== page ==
‘Pawn Stars’ Dude Rick Harrison Says Pimps Are The Best Customers

06.09.11 6 years ago

For the longest time I’d been sort of fascinated by the fact that “Pawn Stars” actually exists. I mean, really, a TV show about pawn brokers? Like, I really did think that I’d prefer watching a montage of homeless men wiping their as$es with cereal boxes than watch a show about dudes in pawns shops, but one day I finally caved, after some friends basically forced me to sit and watch an episode with them, and what do you know — I actually found it sort of interesting, shamefully. Come to find out, a reality show about a pawn shop in Vegas and the customers they cater to does present some semi-compelling entertainment.

So when the NPR Fresh Air Tumblr alerted me earlier to the fact that they’d just posted a podcast featuring Rick Harrison, one of the show’s stars, I figured I’d take a listen. I wasn’t disappointed!

Here’s Harrison on why pimps are great customers for pawnbrokers…

“When you get arrested for pandering, they take your cash — because the cash was obtained illegally — but they don’t take away your jewelry. And a pimp knows that if he buys jewelry in a pawn shop, if [he] brings it back to a pawn shop and gets a loan against it, [they’ll] always get half of what you paid for it — as opposed to buying it in a jewelry store, when [they] don’t know what [they’re] going to get. So, when they get arrested, they will always have someone bring their jewelry down to me. I will loan them half of what they paid for it — and that’s their bail money.”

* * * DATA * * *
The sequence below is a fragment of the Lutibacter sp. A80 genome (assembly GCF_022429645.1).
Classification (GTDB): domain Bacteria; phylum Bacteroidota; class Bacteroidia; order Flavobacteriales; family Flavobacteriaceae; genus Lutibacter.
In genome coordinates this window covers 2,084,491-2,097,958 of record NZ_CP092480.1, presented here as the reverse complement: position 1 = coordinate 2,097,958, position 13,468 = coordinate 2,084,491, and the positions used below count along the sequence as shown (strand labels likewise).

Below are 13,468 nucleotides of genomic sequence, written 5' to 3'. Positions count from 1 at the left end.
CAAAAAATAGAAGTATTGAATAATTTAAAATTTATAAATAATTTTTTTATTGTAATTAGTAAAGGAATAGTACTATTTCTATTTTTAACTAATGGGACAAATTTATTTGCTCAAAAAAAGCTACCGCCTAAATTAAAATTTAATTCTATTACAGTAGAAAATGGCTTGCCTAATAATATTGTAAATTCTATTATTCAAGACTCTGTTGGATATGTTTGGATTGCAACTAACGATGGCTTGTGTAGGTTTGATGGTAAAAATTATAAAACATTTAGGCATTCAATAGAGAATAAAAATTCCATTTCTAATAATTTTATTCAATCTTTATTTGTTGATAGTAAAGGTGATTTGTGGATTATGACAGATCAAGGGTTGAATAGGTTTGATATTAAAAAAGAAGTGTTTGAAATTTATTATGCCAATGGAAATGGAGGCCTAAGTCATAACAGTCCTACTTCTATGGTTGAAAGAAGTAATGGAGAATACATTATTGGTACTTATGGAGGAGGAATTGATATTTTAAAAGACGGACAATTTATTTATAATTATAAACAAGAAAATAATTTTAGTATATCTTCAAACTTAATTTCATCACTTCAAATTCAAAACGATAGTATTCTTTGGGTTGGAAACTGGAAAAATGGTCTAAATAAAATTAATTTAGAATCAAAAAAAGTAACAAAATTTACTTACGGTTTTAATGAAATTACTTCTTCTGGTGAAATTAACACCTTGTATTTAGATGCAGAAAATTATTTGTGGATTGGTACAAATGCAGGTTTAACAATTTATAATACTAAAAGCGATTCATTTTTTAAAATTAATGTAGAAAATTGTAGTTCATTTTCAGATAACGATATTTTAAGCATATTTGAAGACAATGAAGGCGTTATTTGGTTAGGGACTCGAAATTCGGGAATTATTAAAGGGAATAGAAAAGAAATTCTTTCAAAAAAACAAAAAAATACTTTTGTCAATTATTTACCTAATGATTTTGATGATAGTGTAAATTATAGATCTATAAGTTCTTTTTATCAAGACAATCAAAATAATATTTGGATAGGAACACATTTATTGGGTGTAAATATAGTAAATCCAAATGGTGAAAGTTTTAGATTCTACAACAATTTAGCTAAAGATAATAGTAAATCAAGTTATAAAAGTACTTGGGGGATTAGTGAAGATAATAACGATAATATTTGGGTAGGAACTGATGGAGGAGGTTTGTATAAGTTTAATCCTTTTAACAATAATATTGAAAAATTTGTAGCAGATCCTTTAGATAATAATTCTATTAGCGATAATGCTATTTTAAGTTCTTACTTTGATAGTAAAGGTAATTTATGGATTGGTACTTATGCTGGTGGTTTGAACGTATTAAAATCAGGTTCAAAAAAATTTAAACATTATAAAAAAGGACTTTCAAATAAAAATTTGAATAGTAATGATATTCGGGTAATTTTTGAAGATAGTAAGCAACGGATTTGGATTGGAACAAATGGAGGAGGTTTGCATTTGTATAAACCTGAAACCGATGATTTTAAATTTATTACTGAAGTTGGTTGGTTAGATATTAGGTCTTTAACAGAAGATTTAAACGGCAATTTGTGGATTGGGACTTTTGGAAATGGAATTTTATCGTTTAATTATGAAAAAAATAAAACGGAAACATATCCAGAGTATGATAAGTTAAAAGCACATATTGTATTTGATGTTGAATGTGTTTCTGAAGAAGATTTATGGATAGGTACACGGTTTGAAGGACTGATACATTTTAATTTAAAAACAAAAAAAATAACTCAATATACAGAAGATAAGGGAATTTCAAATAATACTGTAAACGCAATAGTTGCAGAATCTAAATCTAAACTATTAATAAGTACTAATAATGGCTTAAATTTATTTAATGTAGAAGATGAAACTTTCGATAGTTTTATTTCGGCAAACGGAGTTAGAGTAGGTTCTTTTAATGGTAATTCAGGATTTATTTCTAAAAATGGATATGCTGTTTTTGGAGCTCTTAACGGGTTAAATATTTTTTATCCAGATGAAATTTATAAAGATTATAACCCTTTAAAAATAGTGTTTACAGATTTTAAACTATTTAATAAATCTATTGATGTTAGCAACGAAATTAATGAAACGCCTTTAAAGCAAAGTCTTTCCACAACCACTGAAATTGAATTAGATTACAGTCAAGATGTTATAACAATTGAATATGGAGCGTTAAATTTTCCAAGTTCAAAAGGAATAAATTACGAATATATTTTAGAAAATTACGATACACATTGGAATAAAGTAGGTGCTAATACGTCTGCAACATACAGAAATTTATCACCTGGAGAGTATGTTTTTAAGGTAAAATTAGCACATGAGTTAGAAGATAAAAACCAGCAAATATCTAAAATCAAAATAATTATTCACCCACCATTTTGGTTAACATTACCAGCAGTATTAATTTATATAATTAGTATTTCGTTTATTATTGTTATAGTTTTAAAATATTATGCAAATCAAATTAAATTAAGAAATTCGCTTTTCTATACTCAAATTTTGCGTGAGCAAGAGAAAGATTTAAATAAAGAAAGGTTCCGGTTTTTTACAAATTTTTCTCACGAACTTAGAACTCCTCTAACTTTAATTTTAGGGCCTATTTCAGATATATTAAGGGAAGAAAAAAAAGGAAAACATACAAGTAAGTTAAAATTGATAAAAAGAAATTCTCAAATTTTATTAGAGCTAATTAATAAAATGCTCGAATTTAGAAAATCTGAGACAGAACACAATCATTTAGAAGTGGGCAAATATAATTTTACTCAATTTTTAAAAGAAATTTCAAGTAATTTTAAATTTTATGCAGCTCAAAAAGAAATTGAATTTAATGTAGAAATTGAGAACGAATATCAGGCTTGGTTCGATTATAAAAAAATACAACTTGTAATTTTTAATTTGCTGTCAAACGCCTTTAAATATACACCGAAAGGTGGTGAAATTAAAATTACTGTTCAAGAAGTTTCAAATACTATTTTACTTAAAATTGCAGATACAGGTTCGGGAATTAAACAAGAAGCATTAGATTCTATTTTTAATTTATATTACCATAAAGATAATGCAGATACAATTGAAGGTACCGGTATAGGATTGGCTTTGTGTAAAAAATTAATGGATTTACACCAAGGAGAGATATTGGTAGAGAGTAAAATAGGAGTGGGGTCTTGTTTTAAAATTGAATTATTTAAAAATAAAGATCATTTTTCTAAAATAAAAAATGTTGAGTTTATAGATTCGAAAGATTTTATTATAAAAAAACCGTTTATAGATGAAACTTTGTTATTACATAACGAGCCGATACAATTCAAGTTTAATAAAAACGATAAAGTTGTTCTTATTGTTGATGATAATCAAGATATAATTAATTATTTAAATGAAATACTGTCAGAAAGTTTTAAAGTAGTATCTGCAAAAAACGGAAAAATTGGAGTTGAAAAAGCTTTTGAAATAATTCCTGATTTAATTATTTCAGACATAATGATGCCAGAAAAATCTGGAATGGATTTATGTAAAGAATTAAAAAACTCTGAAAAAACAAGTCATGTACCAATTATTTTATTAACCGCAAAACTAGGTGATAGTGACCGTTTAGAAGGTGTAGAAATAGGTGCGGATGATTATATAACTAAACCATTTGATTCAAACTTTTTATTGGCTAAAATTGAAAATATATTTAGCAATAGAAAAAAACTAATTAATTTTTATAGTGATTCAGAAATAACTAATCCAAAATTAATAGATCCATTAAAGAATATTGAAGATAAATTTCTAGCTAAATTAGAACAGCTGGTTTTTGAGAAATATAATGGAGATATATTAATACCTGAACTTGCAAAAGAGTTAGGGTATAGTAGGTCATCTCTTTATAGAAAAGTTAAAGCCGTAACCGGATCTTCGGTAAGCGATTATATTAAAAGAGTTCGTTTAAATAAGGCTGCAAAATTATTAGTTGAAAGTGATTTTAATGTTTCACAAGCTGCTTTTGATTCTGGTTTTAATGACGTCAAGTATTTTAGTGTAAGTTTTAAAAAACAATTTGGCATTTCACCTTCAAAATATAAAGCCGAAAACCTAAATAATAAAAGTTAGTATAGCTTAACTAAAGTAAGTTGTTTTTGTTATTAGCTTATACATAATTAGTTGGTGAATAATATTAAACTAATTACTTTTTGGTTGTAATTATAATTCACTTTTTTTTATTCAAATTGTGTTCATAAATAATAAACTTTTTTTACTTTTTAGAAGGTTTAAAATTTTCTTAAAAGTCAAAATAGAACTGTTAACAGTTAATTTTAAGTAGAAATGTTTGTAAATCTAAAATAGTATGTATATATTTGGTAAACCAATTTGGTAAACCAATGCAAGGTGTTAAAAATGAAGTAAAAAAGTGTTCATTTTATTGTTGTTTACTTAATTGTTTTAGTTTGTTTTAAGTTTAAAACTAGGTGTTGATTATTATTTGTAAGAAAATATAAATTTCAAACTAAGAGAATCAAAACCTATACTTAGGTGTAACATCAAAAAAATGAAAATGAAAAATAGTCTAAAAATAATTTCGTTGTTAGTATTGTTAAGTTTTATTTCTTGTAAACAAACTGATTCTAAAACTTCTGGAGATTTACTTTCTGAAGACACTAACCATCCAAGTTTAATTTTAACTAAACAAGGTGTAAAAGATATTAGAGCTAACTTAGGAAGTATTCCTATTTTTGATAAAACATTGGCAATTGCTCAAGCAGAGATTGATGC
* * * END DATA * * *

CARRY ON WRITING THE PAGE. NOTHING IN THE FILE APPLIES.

Some other compelling nuggets from the interview include his saying that fight nights in Vegas are always good for business…

“Someone has to lose…I don’t know what it is about fight fans. They always bet more than they can afford to lose.”

Here’s how he can tell if a Rolex is fake…

“There’s a list of things that are right on a Rolex watch that’s not right on a fake. The case has to be right. The dial of the watch has to be right. The crystal, the stem, the movement. If everything checks out, everything’s fine. … Fifteen years ago, someone spent probably three- or four-thousand dollars to make a fake Rolex. And I got burned on that one, so it won’t happen again. Someone bought a 1970s Rolex — a really beat-up one, for $700 or $800. They take the movement out. They got a new Rolex face for it. New Rolex hands. New crystal. Made an 18-karat gold case and band for it. And they were in the watch probably $3- to $4,000. I ended up buying it for $5,000. It’s an entire industry, making fake things.”

Listen to the whole interview here. And, finally, of course…

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